A weather balloon in Antarctica spotted what looked like a high-energy particle from outer space striking the ice back in 2006. Except the particle didn’t hit from above—it somehow travelled all the way through the planet. Eight years later, it happened again.
Once is happenstance, but two events like this mean that it’s something to take seriously. Some scientists think the signal may have come from something unexplained by the currently understood rules of particle physics. That would be a big deal—a new fundamental particle, and of course, a potential explanation for the Universe’s dark matter.
“It breaks the Standard Model for a particle with that much energy to travel through the Earth,” Derek Fox, a Penn State physicist who led the most recent analysis, told Gizmodo.
Some celestial objects blast high-energy cosmic rays toward Earth. Their collision with the atmosphere can create a shower of secondary particles or radio signals. There are experiments set up to observe those signals, like the Antarctic Impulsive Transient Antenna (ANITA) experiment on a weather balloon. Except, usually these particles ping the antenna after striking the Earth from above, producing a radio signal when they hit the Antarctic ice.
The 2006 and 2014 signals looked wrong, though—they didn’t have the signature of particles that came from above, but rather from ones that travelled through the Earth, according to a March paper. After ruling out potential radio interference and other sources, ANITA scientists determined they’d spotted something they called “unusual”—perhaps a particle with energies tens of thousands of times higher than the highest-energy collisions at the Large Hadron Collider.
Fox and his collaborators analysed the properties of the wild events and presented calculations demonstrating that the particle physics rulebook, called the Standard Model, can’t explain how a particle with this much energy could have made it through the Earth. They published their results on the arXiv physics preprint server, meaning that the paper hasn’t yet been peer reviewed.
The team also found corroborating evidence for these strange particles in the IceCube experiment buried in the Antarctic ice. Perhaps these IceCube events were high-energy muons, a heavier cousin of the electron, but Fox’s team’s analysis found that unlikely. Instead, they thought they were observing even heavier cousins of the muons, called taus. If the signals were upward-moving taus, they would have been the decay product of some other weakly interacting particle that could travel through the Earth.
That particle would be called the stau (rhymes with cow) particle, Fox proposed. Some scientists predict that every particle in the Standard Model, from the quarks to the Higgs boson, have a corresponding heavier “supersymmetric” particle partner. The tau’s partner would be called the stau. Some high-energy neutrino could have interacted with the elements below the surface of the opposite side of the planet, creating staus that travelled through the planet and then decayed into the tau. That tau was potentially observed by IceCube and perhaps produced the radio signal observed by ANITA.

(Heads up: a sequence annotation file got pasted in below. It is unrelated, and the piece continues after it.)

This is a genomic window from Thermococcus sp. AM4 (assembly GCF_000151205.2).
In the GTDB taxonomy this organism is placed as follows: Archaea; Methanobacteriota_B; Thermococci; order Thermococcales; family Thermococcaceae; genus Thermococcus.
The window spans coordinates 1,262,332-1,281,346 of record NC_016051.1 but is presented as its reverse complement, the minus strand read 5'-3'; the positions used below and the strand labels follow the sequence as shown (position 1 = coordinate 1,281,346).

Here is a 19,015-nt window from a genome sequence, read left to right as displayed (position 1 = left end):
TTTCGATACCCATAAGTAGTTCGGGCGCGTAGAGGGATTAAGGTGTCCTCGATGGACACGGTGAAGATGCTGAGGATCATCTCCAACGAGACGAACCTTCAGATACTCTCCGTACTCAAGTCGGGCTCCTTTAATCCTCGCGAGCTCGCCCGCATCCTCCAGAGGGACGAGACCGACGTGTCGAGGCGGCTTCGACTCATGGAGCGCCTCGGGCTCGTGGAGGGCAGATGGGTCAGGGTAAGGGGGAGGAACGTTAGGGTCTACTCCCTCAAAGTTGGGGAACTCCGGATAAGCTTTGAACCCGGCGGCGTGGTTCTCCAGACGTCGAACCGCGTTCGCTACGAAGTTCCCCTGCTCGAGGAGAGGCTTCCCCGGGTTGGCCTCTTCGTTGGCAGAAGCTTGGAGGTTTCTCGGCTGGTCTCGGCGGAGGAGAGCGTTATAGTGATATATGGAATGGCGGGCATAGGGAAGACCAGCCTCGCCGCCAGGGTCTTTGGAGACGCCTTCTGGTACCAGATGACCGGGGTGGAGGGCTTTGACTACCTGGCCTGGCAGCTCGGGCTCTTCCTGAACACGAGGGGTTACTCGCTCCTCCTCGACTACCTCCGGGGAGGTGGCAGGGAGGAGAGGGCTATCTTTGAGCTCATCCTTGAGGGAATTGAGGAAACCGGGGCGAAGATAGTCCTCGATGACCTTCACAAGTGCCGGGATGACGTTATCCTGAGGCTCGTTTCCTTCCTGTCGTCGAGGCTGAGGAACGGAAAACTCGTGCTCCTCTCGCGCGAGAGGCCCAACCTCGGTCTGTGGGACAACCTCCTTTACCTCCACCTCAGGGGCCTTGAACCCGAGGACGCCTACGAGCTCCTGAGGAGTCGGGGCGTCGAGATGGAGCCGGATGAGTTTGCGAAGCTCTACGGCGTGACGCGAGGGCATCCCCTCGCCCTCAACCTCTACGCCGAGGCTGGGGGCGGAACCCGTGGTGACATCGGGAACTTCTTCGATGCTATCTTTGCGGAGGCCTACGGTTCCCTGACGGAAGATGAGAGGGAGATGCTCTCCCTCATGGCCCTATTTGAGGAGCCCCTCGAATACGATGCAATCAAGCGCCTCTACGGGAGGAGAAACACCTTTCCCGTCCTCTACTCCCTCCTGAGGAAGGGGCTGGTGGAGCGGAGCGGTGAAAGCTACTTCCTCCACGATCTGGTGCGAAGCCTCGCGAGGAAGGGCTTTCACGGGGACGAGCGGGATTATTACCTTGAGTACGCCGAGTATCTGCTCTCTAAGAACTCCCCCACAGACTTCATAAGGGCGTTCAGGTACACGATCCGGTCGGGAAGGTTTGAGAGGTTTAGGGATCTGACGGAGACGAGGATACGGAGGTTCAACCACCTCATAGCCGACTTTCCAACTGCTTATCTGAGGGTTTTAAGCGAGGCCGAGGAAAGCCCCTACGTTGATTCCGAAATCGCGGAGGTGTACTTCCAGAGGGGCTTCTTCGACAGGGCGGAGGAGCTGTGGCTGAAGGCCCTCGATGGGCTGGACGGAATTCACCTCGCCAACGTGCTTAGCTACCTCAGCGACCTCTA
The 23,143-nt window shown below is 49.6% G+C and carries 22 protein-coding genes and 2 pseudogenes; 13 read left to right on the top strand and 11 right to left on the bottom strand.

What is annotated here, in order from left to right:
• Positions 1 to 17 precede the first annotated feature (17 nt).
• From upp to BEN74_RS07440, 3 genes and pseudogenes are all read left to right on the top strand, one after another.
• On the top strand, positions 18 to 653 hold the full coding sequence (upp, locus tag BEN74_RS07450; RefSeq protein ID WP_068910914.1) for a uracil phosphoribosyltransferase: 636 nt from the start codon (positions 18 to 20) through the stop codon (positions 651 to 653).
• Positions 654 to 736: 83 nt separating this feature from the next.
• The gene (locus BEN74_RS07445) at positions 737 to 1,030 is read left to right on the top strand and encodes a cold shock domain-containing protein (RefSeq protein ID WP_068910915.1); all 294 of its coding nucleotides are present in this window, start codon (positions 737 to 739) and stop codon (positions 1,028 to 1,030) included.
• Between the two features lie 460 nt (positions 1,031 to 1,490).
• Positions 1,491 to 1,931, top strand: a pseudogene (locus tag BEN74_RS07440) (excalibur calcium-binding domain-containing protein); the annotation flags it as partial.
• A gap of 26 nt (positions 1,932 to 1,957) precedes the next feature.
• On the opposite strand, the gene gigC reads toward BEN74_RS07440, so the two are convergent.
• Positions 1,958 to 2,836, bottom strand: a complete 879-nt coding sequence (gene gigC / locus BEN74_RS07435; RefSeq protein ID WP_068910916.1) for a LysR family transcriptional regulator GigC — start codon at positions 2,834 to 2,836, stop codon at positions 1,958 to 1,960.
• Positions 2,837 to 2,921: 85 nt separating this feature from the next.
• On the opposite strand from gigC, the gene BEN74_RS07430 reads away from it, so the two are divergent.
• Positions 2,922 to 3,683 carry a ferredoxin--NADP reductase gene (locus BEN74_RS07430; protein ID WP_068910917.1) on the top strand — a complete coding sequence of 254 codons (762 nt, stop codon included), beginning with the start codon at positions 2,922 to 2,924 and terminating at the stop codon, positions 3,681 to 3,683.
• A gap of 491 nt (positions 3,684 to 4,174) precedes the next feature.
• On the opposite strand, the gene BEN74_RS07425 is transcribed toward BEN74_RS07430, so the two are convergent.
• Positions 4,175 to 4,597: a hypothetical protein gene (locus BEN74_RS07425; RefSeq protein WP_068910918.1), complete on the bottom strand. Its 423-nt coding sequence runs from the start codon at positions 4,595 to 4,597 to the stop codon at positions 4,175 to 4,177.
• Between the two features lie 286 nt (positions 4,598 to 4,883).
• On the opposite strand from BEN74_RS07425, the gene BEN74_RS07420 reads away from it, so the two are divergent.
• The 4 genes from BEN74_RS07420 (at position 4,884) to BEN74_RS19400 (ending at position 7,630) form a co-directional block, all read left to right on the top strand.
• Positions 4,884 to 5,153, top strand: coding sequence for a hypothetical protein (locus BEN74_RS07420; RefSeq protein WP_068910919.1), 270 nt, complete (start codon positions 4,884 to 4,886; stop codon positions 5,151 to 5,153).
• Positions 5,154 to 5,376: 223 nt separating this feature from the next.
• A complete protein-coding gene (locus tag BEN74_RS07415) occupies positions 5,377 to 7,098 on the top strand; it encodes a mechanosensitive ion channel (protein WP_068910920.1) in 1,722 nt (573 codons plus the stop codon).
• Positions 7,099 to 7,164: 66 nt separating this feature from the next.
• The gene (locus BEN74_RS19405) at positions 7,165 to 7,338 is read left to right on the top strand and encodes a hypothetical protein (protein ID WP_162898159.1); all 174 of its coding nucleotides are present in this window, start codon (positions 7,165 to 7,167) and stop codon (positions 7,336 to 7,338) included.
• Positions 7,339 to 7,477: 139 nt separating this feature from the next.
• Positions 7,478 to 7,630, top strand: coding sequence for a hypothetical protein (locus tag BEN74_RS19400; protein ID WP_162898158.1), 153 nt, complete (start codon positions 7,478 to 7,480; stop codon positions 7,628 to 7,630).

Theoretical physicists had previously predicted the possibility of a stau with properties similar to whatever ANITA spotted. A stau with about 500 times the mass of a proton and with the energy observed by ANITA should travel most of the way through the Earth before decaying.
“My simple-minded perspective as an observer is, if I find some bizarre phenomenon and find that it’s predicted by some theorist before the phenomenon was seen, that’s a big deal for me,” said Fox.
One physicist not involved in this analysis, Peter Denton from the University of Copenhagen’s Niels Bohr Institute, told Gizmodo that Fox’s explanation was reasonable. But he felt more research was needed. “I would hope that such a model will be explored in more detail in the future.”
But given some of the recent angst about the fact that the Large Hadron Collider in Geneva, Switzerland has not found any new particles since the Higgs boson, as well as the continued non-detection of the dark matter that supposedly makes up five-sixths of the Universe’s mass, physicists are excited about this paper.
“While I will wait for peer review before getting my hopes up too high, I relish this opportunity to discuss exciting new possibilities with my colleagues,” Chanda Prescod-Weinstein, a physics professor at the University of New Hampshire, told Gizmodo. “Evidence for beyond the Standard Model physics is every particle theorist’s dream, and it could come from anywhere. High-energy astrophysics deserves our attention.”
Denton wanted to see whether other experiments could spot similar results. Additionally, there’s more work to do before one can conclude that ANITA spotted a whole new particle. But it’s a tantalising result at the limits of physics—and if it holds, then it’s almost a gift.
Said Fox: “The universe is doing the experiments for us.” [arXiv]